To me, it is the height of privilege and immorality to try to fight off death for people already living to 100 when so many of their poorer fellow citizens don’t make it to sixty for lack of decent medical access. The thing is that there is very little money to be made on these problems. This, IMO, is the real problem with a market-based approach to all of our problems: some people have more money than others to reward the people who solve their problem, so some people’s suffering is addressed with more gusto than others’.

This doesn’t have to mean government is the solution to all problems. Government can be bulky and arthritic, particularly at the national level. But saying that if enough people need some problem fixed the market will come up with a solution to address it – that only works if you assume everyone with problems that need addressing have something to offer in exchange for that help. These days, that just doesn’t seem to be the case in a lot of instances.


In the “my life may be many things, but it is never boring,” there’s apparently a Marta Layton in Brooklyn who’s acquired five stoplight-camera tickets in as many months, one of them with a half-drunk bottle of beer visible on the passenger seat. Had to go in to the DMV and sign a petition saying that wasn’t me – they had sent me a letter threatening to charge me with a misdemeanor if I didn’t arrange to take driving-safety courses.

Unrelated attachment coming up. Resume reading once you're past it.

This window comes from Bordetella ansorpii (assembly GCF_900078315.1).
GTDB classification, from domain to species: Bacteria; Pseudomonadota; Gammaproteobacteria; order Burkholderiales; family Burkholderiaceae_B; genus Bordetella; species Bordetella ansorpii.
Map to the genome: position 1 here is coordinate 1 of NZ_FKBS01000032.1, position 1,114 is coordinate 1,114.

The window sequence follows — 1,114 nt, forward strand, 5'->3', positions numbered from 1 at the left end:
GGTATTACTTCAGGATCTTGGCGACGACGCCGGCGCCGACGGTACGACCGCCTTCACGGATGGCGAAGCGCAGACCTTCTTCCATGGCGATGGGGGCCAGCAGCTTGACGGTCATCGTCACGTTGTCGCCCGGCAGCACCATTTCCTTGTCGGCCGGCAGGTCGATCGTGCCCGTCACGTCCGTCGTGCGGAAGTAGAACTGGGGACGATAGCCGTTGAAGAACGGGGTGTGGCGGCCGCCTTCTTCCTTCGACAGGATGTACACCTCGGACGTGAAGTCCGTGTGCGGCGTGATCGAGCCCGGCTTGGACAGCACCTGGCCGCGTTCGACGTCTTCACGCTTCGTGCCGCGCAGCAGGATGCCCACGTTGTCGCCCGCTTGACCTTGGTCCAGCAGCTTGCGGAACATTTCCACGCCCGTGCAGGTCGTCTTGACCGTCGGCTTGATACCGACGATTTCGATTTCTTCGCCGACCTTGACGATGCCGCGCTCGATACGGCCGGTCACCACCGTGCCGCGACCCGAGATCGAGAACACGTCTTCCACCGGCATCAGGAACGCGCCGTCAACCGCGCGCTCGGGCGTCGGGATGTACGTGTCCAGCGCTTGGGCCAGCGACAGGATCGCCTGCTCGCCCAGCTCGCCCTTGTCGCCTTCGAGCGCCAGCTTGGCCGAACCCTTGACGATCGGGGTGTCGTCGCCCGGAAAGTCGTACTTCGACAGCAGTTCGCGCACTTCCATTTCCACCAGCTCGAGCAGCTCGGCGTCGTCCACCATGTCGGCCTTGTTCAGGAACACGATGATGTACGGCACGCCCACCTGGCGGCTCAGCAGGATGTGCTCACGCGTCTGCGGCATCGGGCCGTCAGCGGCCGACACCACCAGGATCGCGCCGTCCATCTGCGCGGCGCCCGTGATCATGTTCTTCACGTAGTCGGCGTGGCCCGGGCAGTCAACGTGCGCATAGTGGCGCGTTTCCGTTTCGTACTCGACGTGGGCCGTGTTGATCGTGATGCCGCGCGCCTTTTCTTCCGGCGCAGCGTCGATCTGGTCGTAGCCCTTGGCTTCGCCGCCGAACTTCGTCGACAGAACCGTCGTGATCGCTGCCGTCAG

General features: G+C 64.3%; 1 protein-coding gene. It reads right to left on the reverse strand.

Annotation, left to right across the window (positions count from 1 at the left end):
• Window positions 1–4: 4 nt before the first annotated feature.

The truly bizarre thing is I don’t drive. Don’t even have a license – just a NY photo ID. Also, I don’t have platinum-blonde hair with purple streaks in it, as she does, and I had bank statements sent to an address in a different borough. So I’m obviously not her, but paperwork did need to be handled. C’est la vie…

LOLs I’ve Spread

Fannish Funnies

1. Pretty much all of these describe me. But in what sense are they problems?

Spoilers for Sherlock S02, so click through








Spoilers for Sherlock S02 – click




12. Clearly, someone has spent a little too much time hanging out with dwarves.


Sherlock S02 spoilers, so click.






Random Funnies</p>




Gender-Based Funnies

1. Text clearer at Pintrest.


Somebody’s $1m idea





1. The real Christopher Robin and his bear:





Deep Thoughts




Academic Humor


2. (Text clearer here.)



Political Funnies



Religious Funnies


2. Clearly, setting up a sukkah is a Jewish tradition that has endured across time. Wibbly-wobbly timey-wimey time.


Viggo’s Artwork</p>